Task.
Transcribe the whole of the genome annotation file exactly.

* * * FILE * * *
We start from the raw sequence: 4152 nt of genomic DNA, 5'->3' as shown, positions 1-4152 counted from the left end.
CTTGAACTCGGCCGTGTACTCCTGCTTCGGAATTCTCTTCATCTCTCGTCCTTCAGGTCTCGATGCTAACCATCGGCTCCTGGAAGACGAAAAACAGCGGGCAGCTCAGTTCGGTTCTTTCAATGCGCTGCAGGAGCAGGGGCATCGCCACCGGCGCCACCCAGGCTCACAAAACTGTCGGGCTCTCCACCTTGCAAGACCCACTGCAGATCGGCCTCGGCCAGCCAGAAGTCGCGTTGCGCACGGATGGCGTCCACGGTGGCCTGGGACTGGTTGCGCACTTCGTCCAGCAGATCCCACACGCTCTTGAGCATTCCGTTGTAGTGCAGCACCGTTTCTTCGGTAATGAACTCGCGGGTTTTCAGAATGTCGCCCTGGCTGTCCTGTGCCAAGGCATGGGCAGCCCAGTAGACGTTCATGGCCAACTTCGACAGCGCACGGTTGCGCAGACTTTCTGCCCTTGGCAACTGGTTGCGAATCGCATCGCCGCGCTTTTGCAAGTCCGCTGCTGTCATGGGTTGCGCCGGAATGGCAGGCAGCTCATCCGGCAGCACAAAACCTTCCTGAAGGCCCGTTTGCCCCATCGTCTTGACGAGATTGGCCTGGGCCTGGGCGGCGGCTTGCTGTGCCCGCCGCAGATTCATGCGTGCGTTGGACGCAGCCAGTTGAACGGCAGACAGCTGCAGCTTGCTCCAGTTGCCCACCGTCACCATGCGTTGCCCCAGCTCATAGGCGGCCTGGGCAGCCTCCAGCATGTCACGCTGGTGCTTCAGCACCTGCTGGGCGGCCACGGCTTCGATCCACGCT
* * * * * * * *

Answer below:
We start from the raw sequence: 4152 nt of genomic DNA, 5'->3' as shown, positions 1-4152 counted from the left end.
CTTGAACTCGGCCGTGTACTCCTGCTTCGGAATTCTCTTCATCTCTCGTCCTTCAGGTCTCGATGCTAACCATCGGCTCCTGGAAGACGAAAAACAGCGGGCAGCTCAGTTCGGTTCTTTCAATGCGCTGCAGGAGCAGGGGCATCGCCACCGGCGCCACCCAGGCTCACAAAACTGTCGGGCTCTCCACCTTGCAAGACCCACTGCAGATCGGCCTCGGCCAGCCAGAAGTCGCGTTGCGCACGGATGGCGTCCACGGTGGCCTGGGACTGGTTGCGCACTTCGTCCAGCAGATCCCACACGCTCTTGAGCATTCCGTTGTAGTGCAGCACCGTTTCTTCGGTAATGAACTCGCGGGTTTTCAGAATGTCGCCCTGGCTGTCCTGTGCCAAGGCATGGGCAGCCCAGTAGACGTTCATGGCCAACTTCGACAGCGCACGGTTGCGCAGACTTTCTGCCCTTGGCAACTGGTTGCGAATCGCATCGCCGCGCTTTTGCAAGTCCGCTGCTGTCATGGGTTGCGCCGGAATGGCAGGCAGCTCATCCGGCAGCACAAAACCTTCCTGAAGGCCCGTTTGCCCCATCGTCTTGACGAGATTGGCCTGGGCCTGGGCGGCGGCTTGCTGTGCCCGCCGCAGATTCATGCGTGCGTTGGACGCAGCCAGTTGAACGGCAGACAGCTGCAGCTTGCTCCAGTTGCCCACCGTCACCATGCGTTGCCCCAGCTCATAGGCGGCCTGGGCAGCCTCCAGCATGTCACGCTGGTGCTTCAGCACCTGCTGGGCGGCCACGGCTTCGATCCACGCT